Matt Bertone, North Carolina State University
It’s a familiar story to all of you, I’m sure: You see an obviously dying tree with abundant fungal growth on it, so you wander over and take a closer look. In October of 2019, this happened to me, and it led to the description of a new insect behavior.

Most of us in the lab noticed the decline of one of the Darlington oaks (Quercus hemisphaerica), prominently planted on the edge of a greenscape in the middle of North Carolina State University’s campus (Fig. 1). We walked by it often, and it had lost most of its leaves, though even after extensive sampling we were never able to diagnose the cause of the decline.

Figure 1. The Darlington oak (Quercus hemisphaerica) on campus where the larvae were collected.

The oak was shedding chunks of bark, revealing developing brown mats of the decay fungus Biscogniauxia atropunctata. Before campus groundskeepers could cut the offensive tree down, I knew I had to sample the insects and other arthropods found under its bark. And, what a bounty I found! I tweeted about some things from under the bark, which included numerous species of beetles (both adults and larvae), lance flies and larvae (Lonchaeidae), flat bugs (Aradidae), mites, and ants. I even collected some parasitoid wasps. Before preserving them as specimens for our collection, I wanted to get live photos.

I began placing some small beetle larvae (Fig. 2) (later identified as lined flat bark beetles, Laemophloeus biguttatus) on sections of bark to take the photos, when I noticed they would crawl for a short distance and then stop before hopping into the air a short distance. There were also maggots in the same sample that were leaping, but this was not news. Jumping beetle larvae? That was interesting.

Figure 2. Larval (A) and adult (B) lined flat bark beetles (Laemophloeidae: Laemophloeus biguttatus)

Shortly after finding this behavior, I happened to see my colleague and friend Dr. Adrian Smith (North Carolina Museum of Natural Sciences), who is a fantastic biologist skilled at capturing amazing videos of interesting behaviors at high speed (I definitely encourage a visit to his YouTube channel). We immediately knew we had to film the leaping behavior, so we collected more larvae and he brought them back to his lab where he filmed them. The resulting videos were amazing: larvae arching their backs in slow motion and then launching off the ground in a loop, followed by a clumsy landing and rolling (Fig. 3). It was graceful and beautiful, but had anyone else seen this beetle larvae doing this behavior?

Figure 3. Jump sequence of a larval Laemophloeus biguttatus Photo: Adrian Smith
Armed with video evidence, we shared our findings with beetle experts (“coleopterists”) across the world. Dr. Ainsley Seago (Carnegie Museum of Natural History) was one of the first to express amazement and shared the video with some of the world’s most accomplished beetle experts. To our surprise, no one had ever seen this behavior and it was not recorded in the literature. Thus, we knew we had to describe it. With further help from Joshua Gibson (University of Illinois), an expert on fast movements in insects, we quickly identified that the larvae were using a latch-mediated spring actuated (LaMSA) mechanism to propel themselves into the air. These mechanisms use a latch to help build up potential energy; when the latch is released it releases the energy. In all other insects that use this mechanism, the latch is set between two body parts. But when viewing ultra-high-speed videos (~60,000 frames per second), we saw that the larvae were grasping the ground with their thoracic claws, to create the latch. This is unique among insects and does not require any specialized anatomy.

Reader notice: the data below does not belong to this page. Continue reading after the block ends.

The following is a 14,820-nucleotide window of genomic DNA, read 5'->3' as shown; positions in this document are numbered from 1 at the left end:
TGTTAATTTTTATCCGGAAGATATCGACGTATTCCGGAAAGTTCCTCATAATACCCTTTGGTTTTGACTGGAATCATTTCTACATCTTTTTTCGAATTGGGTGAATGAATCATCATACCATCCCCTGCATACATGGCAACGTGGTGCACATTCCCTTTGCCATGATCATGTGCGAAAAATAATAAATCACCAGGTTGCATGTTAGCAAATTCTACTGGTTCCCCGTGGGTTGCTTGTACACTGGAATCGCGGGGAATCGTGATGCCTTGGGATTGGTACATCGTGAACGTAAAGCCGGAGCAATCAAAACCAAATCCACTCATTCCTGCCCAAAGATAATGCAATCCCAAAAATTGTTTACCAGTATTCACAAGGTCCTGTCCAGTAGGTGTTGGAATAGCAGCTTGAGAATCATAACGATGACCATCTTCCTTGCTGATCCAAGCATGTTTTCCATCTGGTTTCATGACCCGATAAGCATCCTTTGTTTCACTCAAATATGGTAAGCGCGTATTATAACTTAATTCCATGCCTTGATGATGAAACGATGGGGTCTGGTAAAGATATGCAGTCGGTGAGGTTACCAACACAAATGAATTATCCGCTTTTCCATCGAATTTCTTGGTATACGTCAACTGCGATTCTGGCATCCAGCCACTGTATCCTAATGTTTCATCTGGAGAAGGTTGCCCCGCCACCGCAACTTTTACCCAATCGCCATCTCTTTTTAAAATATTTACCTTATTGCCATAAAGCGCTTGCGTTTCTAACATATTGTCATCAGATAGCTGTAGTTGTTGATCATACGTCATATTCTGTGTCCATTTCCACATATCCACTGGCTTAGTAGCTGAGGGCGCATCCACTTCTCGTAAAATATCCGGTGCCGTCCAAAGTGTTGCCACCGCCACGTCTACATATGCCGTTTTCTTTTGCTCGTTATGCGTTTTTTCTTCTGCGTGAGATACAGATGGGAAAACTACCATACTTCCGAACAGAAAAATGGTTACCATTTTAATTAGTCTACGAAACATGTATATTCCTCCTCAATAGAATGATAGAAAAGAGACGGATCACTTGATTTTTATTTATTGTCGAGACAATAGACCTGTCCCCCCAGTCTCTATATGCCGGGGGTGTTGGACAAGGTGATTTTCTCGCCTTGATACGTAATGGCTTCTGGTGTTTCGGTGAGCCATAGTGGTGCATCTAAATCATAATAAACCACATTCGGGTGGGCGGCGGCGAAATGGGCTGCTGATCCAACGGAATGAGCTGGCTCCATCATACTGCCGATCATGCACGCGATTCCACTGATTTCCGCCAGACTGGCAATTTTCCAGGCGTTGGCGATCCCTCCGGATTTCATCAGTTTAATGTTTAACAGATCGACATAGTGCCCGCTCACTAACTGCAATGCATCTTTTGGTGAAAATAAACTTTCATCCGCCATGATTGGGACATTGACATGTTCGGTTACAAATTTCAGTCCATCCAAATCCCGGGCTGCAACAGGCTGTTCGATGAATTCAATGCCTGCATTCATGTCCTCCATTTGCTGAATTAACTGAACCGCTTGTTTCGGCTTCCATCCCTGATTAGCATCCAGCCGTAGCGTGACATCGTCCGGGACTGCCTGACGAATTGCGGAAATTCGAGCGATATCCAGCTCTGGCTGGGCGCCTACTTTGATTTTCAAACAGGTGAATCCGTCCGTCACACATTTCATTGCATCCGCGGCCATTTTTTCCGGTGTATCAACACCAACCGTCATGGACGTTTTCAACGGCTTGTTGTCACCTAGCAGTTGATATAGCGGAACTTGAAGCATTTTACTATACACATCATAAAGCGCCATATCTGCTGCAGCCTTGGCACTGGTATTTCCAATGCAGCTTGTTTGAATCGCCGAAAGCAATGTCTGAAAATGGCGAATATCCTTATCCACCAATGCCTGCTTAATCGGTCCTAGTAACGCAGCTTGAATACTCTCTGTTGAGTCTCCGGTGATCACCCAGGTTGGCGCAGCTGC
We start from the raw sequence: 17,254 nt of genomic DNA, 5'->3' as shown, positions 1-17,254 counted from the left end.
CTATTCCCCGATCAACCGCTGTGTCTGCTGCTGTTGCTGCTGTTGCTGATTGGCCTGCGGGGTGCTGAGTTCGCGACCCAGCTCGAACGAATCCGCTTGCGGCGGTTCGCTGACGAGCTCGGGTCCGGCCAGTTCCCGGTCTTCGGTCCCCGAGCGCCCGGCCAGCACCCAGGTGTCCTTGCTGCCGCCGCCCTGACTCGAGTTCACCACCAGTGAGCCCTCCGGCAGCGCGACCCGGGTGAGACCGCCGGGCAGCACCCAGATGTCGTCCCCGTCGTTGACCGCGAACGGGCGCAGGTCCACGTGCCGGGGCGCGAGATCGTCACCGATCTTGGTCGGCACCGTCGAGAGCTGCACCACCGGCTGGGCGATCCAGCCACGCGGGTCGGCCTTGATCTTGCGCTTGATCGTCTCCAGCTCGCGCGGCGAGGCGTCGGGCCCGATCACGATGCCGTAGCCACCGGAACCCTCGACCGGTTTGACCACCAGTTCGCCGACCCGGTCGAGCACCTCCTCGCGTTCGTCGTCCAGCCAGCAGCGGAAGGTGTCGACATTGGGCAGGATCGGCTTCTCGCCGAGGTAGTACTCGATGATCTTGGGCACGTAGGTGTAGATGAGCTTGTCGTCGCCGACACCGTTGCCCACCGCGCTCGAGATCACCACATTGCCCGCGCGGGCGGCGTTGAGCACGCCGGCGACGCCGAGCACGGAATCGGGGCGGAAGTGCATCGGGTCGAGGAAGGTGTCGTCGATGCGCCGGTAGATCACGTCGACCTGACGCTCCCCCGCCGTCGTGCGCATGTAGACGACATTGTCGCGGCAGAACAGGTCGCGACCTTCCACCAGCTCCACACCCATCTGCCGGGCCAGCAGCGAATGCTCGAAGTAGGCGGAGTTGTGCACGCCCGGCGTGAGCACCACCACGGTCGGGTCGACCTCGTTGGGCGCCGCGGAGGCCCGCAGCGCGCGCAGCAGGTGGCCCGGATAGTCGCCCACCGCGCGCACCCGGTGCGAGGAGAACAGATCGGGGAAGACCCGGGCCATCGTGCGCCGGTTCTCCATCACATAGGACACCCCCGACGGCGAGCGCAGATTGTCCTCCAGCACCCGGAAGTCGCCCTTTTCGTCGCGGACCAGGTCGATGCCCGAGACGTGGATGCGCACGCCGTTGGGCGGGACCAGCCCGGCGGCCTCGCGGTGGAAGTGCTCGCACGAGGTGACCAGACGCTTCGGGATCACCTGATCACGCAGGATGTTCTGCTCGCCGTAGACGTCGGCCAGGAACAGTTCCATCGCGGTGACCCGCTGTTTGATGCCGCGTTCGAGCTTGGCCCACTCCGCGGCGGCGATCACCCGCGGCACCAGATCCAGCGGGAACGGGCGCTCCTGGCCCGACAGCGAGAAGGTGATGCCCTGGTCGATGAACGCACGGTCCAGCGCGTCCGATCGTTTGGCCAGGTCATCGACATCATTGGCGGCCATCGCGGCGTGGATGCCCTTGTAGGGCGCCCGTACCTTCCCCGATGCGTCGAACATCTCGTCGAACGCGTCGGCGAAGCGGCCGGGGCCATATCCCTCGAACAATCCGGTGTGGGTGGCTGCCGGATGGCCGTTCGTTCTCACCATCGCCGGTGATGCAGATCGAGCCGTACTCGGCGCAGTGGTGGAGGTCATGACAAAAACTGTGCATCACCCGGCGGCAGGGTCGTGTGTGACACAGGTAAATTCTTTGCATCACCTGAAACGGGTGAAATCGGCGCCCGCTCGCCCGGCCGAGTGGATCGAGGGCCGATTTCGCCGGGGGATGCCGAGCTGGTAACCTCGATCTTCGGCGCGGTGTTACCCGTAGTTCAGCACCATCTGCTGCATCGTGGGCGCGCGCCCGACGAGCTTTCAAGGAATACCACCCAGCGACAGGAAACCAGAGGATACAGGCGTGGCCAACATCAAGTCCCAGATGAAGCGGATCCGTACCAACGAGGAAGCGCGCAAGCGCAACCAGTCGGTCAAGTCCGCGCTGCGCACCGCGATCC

This behavior was both novel in its mechanism, but also represented a rare behavior among beetle larvae. As you can imagine, then, we were extremely surprised and delighted to find out that this is not the only member of the family to perform these jumps! We were alerted by a Japanese expert on this group of beetles, Dr. Takahiro Yoshida (Tokyo Metropolitan University), that he observed and recorded the behavior in a somewhat-distantly related genus Placonotus. This suggested that the behavior might be more common than we thought.

We think the larvae leap in order to disperse from their ephemeral environment, indirectly avoiding predators and adverse conditions. However, we did not have enough larvae on hand to test all the hypotheses. We hope that others may get a chance to work more on these larvae to better understand the behavior. Our research paper was published in PLOS ONE.
Links to interviews/media on the jumping beetle larvae:
Original NC State University press release
Science Friday interview
NPR All Things Considered segment